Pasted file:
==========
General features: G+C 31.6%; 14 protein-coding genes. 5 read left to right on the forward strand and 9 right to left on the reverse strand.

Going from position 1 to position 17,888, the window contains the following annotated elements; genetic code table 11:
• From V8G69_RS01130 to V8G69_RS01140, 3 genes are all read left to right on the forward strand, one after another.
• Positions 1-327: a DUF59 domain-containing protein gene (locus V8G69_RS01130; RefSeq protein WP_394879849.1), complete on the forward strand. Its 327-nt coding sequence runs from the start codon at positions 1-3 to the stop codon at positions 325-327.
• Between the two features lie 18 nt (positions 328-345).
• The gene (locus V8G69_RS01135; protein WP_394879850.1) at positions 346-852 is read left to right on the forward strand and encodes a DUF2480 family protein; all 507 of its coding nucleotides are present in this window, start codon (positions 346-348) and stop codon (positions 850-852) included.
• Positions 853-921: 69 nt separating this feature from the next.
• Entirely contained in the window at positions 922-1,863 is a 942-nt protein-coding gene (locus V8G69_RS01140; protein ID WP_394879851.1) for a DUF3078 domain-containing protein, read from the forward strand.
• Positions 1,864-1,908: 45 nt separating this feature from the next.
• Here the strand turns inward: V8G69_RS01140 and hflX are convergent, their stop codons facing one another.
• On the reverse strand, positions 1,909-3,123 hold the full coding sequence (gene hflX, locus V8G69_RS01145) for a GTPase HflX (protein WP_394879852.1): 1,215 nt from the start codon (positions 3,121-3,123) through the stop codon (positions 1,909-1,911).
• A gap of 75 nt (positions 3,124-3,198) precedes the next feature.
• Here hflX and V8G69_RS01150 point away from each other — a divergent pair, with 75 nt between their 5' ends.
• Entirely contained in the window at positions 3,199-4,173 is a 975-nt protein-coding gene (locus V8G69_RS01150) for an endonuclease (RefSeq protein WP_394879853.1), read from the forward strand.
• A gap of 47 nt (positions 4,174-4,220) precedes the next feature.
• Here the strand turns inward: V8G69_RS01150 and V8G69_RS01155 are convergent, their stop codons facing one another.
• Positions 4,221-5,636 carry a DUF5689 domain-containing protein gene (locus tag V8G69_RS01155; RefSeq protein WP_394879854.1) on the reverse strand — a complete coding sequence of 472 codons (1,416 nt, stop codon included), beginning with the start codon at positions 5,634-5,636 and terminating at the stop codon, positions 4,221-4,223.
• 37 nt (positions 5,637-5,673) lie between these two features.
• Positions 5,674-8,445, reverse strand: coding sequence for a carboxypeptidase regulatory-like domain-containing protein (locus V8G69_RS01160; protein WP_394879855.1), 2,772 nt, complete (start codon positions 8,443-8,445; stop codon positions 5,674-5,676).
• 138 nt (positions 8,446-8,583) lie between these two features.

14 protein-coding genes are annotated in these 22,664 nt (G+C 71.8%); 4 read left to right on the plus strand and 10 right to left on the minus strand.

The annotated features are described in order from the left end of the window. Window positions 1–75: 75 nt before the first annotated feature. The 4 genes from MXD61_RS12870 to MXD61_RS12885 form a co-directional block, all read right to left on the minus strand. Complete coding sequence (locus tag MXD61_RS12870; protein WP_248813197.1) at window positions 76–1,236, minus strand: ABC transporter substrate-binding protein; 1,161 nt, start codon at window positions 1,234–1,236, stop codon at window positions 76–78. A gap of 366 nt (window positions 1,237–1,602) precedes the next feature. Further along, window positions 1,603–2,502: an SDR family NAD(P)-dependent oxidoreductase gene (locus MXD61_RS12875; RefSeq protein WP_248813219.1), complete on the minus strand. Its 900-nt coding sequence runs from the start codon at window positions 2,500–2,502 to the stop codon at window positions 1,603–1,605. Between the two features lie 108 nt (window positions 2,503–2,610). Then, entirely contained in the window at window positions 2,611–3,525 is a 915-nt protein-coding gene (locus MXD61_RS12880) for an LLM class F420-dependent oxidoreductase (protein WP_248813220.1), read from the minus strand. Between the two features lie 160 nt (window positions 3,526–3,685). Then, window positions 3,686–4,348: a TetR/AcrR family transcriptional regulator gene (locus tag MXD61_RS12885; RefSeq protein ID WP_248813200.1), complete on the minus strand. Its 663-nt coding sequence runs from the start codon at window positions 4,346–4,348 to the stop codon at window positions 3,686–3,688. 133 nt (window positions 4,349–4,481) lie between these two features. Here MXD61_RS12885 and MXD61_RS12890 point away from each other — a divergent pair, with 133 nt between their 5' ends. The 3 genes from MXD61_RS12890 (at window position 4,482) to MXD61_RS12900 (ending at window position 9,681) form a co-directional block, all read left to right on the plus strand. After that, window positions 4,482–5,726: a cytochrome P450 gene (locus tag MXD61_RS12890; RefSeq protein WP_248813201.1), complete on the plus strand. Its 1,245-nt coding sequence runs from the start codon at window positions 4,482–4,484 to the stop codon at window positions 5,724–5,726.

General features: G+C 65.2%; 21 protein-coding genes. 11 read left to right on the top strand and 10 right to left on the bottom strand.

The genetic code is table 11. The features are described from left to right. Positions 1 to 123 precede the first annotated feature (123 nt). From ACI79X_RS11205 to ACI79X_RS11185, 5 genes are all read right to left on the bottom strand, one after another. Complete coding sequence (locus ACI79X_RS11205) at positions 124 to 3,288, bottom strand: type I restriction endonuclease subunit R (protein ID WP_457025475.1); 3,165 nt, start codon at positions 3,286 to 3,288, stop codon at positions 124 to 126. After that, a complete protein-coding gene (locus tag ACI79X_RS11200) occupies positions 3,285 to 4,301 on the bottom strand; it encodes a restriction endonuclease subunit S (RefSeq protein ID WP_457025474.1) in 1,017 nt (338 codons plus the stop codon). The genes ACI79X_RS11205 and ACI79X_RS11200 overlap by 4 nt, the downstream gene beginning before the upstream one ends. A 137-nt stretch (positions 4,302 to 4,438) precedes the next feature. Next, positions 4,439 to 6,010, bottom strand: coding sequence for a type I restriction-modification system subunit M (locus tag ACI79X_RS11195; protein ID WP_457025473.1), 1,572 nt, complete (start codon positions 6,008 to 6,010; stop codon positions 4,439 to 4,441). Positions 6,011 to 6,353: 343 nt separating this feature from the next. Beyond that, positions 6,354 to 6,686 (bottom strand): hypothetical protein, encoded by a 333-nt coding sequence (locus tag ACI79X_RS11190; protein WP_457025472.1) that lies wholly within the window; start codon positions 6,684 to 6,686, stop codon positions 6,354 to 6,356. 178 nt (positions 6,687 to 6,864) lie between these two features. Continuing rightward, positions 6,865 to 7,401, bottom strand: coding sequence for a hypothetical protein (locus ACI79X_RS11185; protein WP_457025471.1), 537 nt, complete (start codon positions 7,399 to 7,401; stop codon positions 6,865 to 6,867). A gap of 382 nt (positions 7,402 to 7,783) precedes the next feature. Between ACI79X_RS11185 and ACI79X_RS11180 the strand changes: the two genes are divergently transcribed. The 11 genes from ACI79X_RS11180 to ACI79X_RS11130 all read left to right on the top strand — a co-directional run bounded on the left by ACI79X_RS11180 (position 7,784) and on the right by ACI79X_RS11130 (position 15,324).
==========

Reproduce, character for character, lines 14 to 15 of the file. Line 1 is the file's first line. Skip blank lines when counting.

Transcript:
• Entirely contained in the window at positions 3,199-4,173 is a 975-nt protein-coding gene (locus V8G69_RS01150) for an endonuclease (RefSeq protein WP_394879853.1), read from the forward strand.
• A gap of 47 nt (positions 4,174-4,220) precedes the next feature.